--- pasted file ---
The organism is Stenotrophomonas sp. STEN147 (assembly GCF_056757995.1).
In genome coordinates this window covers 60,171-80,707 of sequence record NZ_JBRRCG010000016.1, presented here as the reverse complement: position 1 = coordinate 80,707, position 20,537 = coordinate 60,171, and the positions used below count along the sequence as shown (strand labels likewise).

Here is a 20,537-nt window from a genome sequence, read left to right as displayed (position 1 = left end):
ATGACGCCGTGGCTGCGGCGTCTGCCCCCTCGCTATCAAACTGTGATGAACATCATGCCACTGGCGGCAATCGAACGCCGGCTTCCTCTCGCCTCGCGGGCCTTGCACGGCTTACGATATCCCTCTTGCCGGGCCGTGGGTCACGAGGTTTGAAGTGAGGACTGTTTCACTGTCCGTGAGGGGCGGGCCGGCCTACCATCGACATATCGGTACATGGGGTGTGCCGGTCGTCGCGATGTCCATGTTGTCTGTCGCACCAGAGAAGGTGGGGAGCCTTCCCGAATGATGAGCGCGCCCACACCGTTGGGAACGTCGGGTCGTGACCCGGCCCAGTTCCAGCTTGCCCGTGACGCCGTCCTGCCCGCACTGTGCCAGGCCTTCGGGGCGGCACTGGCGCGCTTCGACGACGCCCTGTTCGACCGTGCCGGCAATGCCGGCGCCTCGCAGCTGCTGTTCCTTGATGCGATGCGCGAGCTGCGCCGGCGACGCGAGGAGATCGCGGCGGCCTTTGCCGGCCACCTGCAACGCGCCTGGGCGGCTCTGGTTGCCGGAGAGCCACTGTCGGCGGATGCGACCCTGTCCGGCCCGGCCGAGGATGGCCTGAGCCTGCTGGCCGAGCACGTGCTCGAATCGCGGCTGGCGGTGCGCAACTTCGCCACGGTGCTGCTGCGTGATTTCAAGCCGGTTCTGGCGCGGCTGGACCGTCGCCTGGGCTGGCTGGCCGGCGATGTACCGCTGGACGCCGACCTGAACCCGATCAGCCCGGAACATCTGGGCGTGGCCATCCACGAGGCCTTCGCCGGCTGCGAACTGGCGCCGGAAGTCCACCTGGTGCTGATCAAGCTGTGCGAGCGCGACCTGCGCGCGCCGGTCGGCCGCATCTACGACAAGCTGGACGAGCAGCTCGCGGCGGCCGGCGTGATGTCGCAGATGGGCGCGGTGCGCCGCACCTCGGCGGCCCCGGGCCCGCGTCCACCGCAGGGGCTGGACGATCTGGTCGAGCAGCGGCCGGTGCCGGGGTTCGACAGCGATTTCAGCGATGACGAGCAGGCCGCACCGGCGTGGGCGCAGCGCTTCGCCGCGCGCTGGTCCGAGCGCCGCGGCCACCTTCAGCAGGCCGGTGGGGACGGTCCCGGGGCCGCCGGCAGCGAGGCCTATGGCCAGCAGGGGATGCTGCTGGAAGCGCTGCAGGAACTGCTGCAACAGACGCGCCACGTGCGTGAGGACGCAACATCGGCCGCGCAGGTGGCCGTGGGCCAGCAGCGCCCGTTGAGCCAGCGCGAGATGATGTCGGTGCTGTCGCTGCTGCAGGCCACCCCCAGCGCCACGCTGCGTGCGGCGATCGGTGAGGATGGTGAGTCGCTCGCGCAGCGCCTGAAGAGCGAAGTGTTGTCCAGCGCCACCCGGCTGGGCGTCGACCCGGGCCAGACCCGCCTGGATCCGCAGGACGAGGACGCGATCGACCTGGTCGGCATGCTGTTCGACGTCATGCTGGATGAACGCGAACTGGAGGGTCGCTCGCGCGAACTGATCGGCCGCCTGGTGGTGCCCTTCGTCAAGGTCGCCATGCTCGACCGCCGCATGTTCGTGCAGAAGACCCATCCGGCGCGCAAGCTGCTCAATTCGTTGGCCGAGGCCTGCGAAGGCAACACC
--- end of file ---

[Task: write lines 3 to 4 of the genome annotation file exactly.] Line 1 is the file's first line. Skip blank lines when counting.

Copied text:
Here is a 20,537-nt window from a genome sequence, read left to right as displayed (position 1 = left end):
ATGACGCCGTGGCTGCGGCGTCTGCCCCCTCGCTATCAAACTGTGATGAACATCATGCCACTGGCGGCAATCGAACGCCGGCTTCCTCTCGCCTCGCGGGCCTTGCACGGCTTACGATATCCCTCTTGCCGGGCCGTGGGTCACGAGGTTTGAAGTGAGGACTGTTTCACTGTCCGTGAGGGGCGGGCCGGCCTACCATCGACATATCGGTACATGGGGTGTGCCGGTCGTCGCGATGTCCATGTTGTCTGTCGCACCAGAGAAGGTGGGGAGCCTTCCCGAATGATGAGCGCGCCCACACCGTTGGGAACGTCGGGTCGTGACCCGGCCCAGTTCCAGCTTGCCCGTGACGCCGTCCTGCCCGCACTGTGCCAGGCCTTCGGGGCGGCACTGGCGCGCTTCGACGACGCCCTGTTCGACCGTGCCGGCAATGCCGGCGCCTCGCAGCTGCTGTTCCTTGATGCGATGCGCGAGCTGCGCCGGCGACGCGAGGAGATCGCGGCGGCCTTTGCCGGCCACCTGCAACGCGCCTGGGCGGCTCTGGTTGCCGGAGAGCCACTGTCGGCGGATGCGACCCTGTCCGGCCCGGCCGAGGATGGCCTGAGCCTGCTGGCCGAGCACGTGCTCGAATCGCGGCTGGCGGTGCGCAACTTCGCCACGGTGCTGCTGCGTGATTTCAAGCCGGTTCTGGCGCGGCTGGACCGTCGCCTGGGCTGGCTGGCCGGCGATGTACCGCTGGACGCCGACCTGAACCCGATCAGCCCGGAACATCTGGGCGTGGCCATCCACGAGGCCTTCGCCGGCTGCGAACTGGCGCCGGAAGTCCACCTGGTGCTGATCAAGCTGTGCGAGCGCGACCTGCGCGCGCCGGTCGGCCGCATCTACGACAAGCTGGACGAGCAGCTCGCGGCGGCCGGCGTGATGTCGCAGATGGGCGCGGTGCGCCGCACCTCGGCGGCCCCGGGCCCGCGTCCACCGCAGGGGCTGGACGATCTGGTCGAGCAGCGGCCGGTGCCGGGGTTCGACAGCGATTTCAGCGATGACGAGCAGGCCGCACCGGCGTGGGCGCAGCGCTTCGCCGCGCGCTGGTCCGAGCGCCGCGGCCACCTTCAGCAGGCCGGTGGGGACGGTCCCGGGGCCGCCGGCAGCGAGGCCTATGGCCAGCAGGGGATGCTGCTGGAAGCGCTGCAGGAACTGCTGCAACAGACGCGCCACGTGCGTGAGGACGCAACATCGGCCGCGCAGGTGGCCGTGGGCCAGCAGCGCCCGTTGAGCCAGCGCGAGATGATGTCGGTGCTGTCGCTGCTGCAGGCCACCCCCAGCGCCACGCTGCGTGCGGCGATCGGTGAGGATGGTGAGTCGCTCGCGCAGCGCCTGAAGAGCGAAGTGTTGTCCAGCGCCACCCGGCTGGGCGTCGACCCGGGCCAGACCCGCCTGGATCCGCAGGACGAGGACGCGATCGACCTGGTCGGCATGCTGTTCGACGTCATGCTGGATGAACGCGAACTGGAGGGTCGCTCGCGCGAACTGATCGGCCGCCTGGTGGTGCCCTTCGTCAAGGTCGCCATGCTCGACCGCCGCATGTTCGTGCAGAAGACCCATCCGGCGCGCAAGCTGCTCAATTCGTTGGCCGAGGCCTGCGAAGGCAACACC